March 31 2012 01:09PM
The Edmonton Oilers ended up looking a little silly yesterday. First, they recalled Magnus Paajarvi. Tom Renney talked about him playing on the top line with Nugent-Hopkins and Eberle. Then, the Oilers had to return Paajarvi to the AHL after the NHL informed them they’d used their allotted four post-deadline recalls.
What does it mean?
The Paajarvi Camp
I tweeted Gunnar Svenson, the agent for Magnus Paajarvi last night, to ask if the Oilers had offered them any explanation for the abortive recall. His response:
No Jonathan. But the Oilers meant well. They liked to have Magnus up. But the CBA rules could be complicaded (sic)...
It would seem that there aren’t any hard feelings on that end of things, which is probably the most important thing here.
The Actual Mechanics of the Recall
Here is the list of the Oilers’ post-deadline recalls, courtesy of the AHL’s official website, which tracks things like this:
- February 27: Oilers recall Magnus Paajarvi
- March 5: Oilers recall Linus Omark
- March 14: Oilers recall Teemu Hartikainen
- March 24: Oilers recall Chris VandeVelde
- March 30: Oilers recall Magnus Paajarvi
As we can see, there are five recalls. As has been much-publicized, only four recalls are permitted after the deadline.
Two of these transactions in particular are interesting: the February 27 recall of Paajarvi and the March 24 recall of VandeVelde.
Here’s what Dan Tencer had to say about the Paajarvi transaction:
The Oilers had previously assigned and recalled Paajarvi as a paper transaction to get him eligible for OKC playoffs.
That’s the transaction that many forgot about – because Paajarvi never really went anywhere. The Oilers simply wanted to ensure that Paajarvi could play in the AHL without actually sending him down. The irony is that Paajarvi didn’t end up playing another game for the Oilers under his paper recall – the Oilers sent him down (in what turned out to be for good) on March 1 without him dressing once more. So, the Oilers could have sent him down with no negative consequences then, and not have burned one of their four recalls uselessly.
Derek Van Diest has suggested that the Oilers felt the Vande Velde recall was an “emergency” recall (recall –hehe- that he was brought up to fill in for Shawn Horcoff after the latter injured his back) but as Tyler Dellow explains that defense makes literally no sense:
Where I would assume that this gets problematic is that, come Wednesday night, Horcoff and Petrell are good to go. Omark and Vande Velde are healthy scratches. At which point, the Oilers are in breach of 13.12(m)(i) because they haven’t returned Vande Velde promptly to OKC. How do you resolve this? It appears that the NHL took the utterly reasonable route of simply treating Vande Velde as the Oilers fourth recall in the post trade deadline period.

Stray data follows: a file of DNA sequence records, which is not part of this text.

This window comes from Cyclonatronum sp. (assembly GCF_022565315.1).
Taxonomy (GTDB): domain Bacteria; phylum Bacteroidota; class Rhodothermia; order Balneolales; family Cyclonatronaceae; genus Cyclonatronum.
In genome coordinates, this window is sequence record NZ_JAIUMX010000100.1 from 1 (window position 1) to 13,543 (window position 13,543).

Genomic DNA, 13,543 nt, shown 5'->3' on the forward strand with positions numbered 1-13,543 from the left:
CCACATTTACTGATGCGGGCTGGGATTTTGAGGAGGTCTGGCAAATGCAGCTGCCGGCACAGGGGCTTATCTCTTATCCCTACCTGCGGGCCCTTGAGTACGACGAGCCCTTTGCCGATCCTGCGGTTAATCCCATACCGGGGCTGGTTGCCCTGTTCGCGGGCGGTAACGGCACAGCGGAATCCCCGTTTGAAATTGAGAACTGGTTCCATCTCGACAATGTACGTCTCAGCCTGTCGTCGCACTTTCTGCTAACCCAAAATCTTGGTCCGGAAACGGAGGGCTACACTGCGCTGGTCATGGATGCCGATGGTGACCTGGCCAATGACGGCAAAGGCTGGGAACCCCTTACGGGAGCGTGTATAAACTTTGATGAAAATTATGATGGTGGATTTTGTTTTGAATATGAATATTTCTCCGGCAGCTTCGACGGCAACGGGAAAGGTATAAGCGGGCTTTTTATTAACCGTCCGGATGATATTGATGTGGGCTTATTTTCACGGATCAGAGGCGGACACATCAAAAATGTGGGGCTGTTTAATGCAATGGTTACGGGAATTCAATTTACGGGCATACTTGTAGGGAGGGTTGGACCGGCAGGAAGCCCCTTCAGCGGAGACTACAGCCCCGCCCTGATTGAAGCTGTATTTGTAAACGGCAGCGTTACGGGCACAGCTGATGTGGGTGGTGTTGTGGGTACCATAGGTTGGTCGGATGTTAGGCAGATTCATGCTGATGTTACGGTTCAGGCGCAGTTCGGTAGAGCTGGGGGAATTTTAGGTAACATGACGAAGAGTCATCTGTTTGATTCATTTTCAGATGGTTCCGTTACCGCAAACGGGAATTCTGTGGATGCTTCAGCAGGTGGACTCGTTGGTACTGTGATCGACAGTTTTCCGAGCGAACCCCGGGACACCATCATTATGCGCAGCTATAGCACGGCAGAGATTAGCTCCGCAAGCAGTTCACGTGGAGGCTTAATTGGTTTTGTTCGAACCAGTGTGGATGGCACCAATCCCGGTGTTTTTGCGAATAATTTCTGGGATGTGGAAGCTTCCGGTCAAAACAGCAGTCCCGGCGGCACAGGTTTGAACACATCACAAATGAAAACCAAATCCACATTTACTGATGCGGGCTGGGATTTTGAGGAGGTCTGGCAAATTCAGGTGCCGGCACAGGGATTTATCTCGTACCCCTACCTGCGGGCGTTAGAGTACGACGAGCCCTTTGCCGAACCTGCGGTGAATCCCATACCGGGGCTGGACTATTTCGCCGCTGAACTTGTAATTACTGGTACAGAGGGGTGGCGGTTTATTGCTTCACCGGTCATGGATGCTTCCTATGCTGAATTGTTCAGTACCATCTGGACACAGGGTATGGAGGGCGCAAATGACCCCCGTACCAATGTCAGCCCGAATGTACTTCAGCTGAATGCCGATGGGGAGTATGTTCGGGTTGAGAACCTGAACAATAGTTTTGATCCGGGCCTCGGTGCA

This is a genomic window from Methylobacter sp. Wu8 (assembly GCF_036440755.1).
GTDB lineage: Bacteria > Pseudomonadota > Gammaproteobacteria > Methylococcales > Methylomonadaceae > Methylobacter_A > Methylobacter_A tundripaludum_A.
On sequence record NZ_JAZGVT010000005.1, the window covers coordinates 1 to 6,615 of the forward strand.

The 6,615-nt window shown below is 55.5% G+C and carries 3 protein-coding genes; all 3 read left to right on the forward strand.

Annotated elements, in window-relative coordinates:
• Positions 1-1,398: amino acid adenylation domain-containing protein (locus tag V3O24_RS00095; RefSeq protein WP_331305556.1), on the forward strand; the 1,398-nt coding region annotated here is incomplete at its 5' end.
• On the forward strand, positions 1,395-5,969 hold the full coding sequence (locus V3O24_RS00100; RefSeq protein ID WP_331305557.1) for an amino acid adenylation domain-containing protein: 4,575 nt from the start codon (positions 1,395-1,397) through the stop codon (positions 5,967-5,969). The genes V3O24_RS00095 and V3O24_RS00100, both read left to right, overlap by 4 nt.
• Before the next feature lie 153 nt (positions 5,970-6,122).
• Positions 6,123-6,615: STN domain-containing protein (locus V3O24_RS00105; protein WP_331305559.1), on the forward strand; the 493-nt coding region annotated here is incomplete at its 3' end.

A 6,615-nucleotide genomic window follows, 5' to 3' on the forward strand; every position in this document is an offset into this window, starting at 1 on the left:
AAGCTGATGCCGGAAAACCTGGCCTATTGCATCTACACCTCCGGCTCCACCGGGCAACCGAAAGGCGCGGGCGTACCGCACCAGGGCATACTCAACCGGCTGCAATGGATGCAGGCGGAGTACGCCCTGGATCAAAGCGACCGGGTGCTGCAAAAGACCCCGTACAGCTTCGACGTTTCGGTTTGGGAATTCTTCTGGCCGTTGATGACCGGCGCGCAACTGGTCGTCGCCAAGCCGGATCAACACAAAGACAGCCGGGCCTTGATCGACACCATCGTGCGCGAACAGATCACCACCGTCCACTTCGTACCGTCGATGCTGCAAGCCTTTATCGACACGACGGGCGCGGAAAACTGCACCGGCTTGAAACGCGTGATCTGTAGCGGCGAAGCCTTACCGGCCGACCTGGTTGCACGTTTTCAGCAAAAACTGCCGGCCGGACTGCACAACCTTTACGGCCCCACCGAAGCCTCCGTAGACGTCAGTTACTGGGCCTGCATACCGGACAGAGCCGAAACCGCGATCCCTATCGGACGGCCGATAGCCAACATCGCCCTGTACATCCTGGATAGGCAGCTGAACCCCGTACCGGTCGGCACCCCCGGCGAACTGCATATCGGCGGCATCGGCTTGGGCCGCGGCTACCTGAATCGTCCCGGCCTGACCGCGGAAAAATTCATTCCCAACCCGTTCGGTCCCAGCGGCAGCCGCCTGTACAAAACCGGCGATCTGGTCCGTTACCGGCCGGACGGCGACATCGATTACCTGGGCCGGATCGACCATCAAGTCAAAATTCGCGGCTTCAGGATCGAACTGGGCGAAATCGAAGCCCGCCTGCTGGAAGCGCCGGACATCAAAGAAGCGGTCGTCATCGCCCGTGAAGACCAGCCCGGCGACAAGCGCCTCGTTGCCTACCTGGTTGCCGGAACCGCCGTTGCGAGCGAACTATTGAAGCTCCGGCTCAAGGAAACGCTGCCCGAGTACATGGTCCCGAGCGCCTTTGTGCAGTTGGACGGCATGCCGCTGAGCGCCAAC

Who made the mistake? Terry Jones, to his credit, asked Kevin Lowe for the answer to that one. Here, in part, is what Lowe told him:
“It wasn’t Tambellini at all. And I’d hate to see Ricky [Olczyk, the Oilers’ assistant general manager] take a hit on this. He is impeccable when it comes to dealing with all of this.”
Lowe also took time to complain about the rule (he described it as “ludicrous”) but that’s really irrelevant window dressing. Regardless of whether the Oilers like the rules or not, they’re responsible for understanding the rules and following them.
Does It Matter?
In the grand scheme of things, will the Oilers’ failure to recall Magnus Paajarvi have any impact on the team’s ability to win games, on the long-term viability of the rebuild, or anything else? No. All it means, from that standpoint, is that the Oilers don’t get to keep Paajarvi for a short-term cup of coffee in a meaningless season.
The Oilers do end up looking silly. That isn’t good but it’s hardly the end of the world, either.
The real question that this raises publicly is whether or not the Oilers front office is especially good at what they do. This isn’t the first time the question has come up. From my profile of Rick Olczyk, a brief history:
As with any assistant general manager, we don’t have a full-picture view of Olczyk – the majority of his decisions and takes on things are spelled out internally and unlike with a team’s general manager we can’t really determine what those decisions were from the direction of the team. There are, however, some interesting points. One of the interesting things to come out of the Dany Heatley boondoggle was the fact that apparently both the Oilers and Senators were confused about when Heatley’s bonus was payable, which reflects badly on Olczyk. Then there was the time the Oilers may have been confused by Gilbert Brule’s waiver eligibility. Then there was that time that someone high up in the organization didn’t know how long the team had to sign Teemu Hartikainen. Again, it needs to be emphasized that we’re constructing a picture based on glimpses, but those sorts of things look really bad.
Again, it needs to be emphasized that the picture we’re getting is far less than whole. I certainly don’t feel I’m in a position to objectively evaluate Rick Olczyk’s job performance; I simply don’t have the information to do that. To my knowledge, nobody outside the Oilers’ organization has the necessary information to do that.
What we do have are these little gaffes. Apparent confusion about the payment of Dany Heatley's bonus (though the Oilers weren't alone on that) and Gilbert Brule's waiver eligibility. There was some definite confusion (from an unnamed Oilers source) on when the deadline was to sign Teemu Hartikainen. And now, an embarassing little incident where they recalled a player they weren't allowed to recall. None of these things assure us that the Oilers are running a professional shop.